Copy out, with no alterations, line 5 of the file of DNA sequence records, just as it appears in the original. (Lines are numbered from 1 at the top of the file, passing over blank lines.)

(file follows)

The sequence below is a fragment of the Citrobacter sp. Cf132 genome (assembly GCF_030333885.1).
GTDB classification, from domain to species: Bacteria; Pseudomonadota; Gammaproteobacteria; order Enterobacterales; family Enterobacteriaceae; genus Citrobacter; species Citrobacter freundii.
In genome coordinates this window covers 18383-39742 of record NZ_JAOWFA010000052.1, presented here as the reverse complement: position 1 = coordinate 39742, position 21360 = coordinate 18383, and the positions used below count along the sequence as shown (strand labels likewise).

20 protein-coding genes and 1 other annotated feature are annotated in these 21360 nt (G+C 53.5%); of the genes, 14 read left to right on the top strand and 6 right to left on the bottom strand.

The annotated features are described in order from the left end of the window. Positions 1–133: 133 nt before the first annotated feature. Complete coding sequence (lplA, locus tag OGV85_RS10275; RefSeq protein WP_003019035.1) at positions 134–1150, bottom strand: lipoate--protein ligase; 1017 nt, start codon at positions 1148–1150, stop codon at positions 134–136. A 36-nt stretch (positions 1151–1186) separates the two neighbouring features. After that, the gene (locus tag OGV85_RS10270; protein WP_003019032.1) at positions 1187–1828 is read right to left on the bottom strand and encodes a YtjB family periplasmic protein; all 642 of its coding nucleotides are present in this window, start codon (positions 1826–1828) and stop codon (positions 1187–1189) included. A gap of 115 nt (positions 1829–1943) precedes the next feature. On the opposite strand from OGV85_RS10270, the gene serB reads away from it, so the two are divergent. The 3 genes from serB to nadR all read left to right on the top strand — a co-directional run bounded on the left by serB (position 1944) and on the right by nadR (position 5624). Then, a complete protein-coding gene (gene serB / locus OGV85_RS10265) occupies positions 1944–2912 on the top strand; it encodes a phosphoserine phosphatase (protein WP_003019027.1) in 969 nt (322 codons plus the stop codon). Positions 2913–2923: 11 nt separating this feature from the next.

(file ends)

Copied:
The annotated features are described in order from the left end of the window. Positions 1–133: 133 nt before the first annotated feature. Complete coding sequence (lplA, locus tag OGV85_RS10275; RefSeq protein WP_003019035.1) at positions 134–1150, bottom strand: lipoate--protein ligase; 1017 nt, start codon at positions 1148–1150, stop codon at positions 134–136. A 36-nt stretch (positions 1151–1186) separates the two neighbouring features. After that, the gene (locus tag OGV85_RS10270; protein WP_003019032.1) at positions 1187–1828 is read right to left on the bottom strand and encodes a YtjB family periplasmic protein; all 642 of its coding nucleotides are present in this window, start codon (positions 1826–1828) and stop codon (positions 1187–1189) included. A gap of 115 nt (positions 1829–1943) precedes the next feature. On the opposite strand from OGV85_RS10270, the gene serB reads away from it, so the two are divergent. The 3 genes from serB to nadR all read left to right on the top strand — a co-directional run bounded on the left by serB (position 1944) and on the right by nadR (position 5624). Then, a complete protein-coding gene (gene serB / locus OGV85_RS10265) occupies positions 1944–2912 on the top strand; it encodes a phosphoserine phosphatase (protein WP_003019027.1) in 969 nt (322 codons plus the stop codon). Positions 2913–2923: 11 nt separating this feature from the next.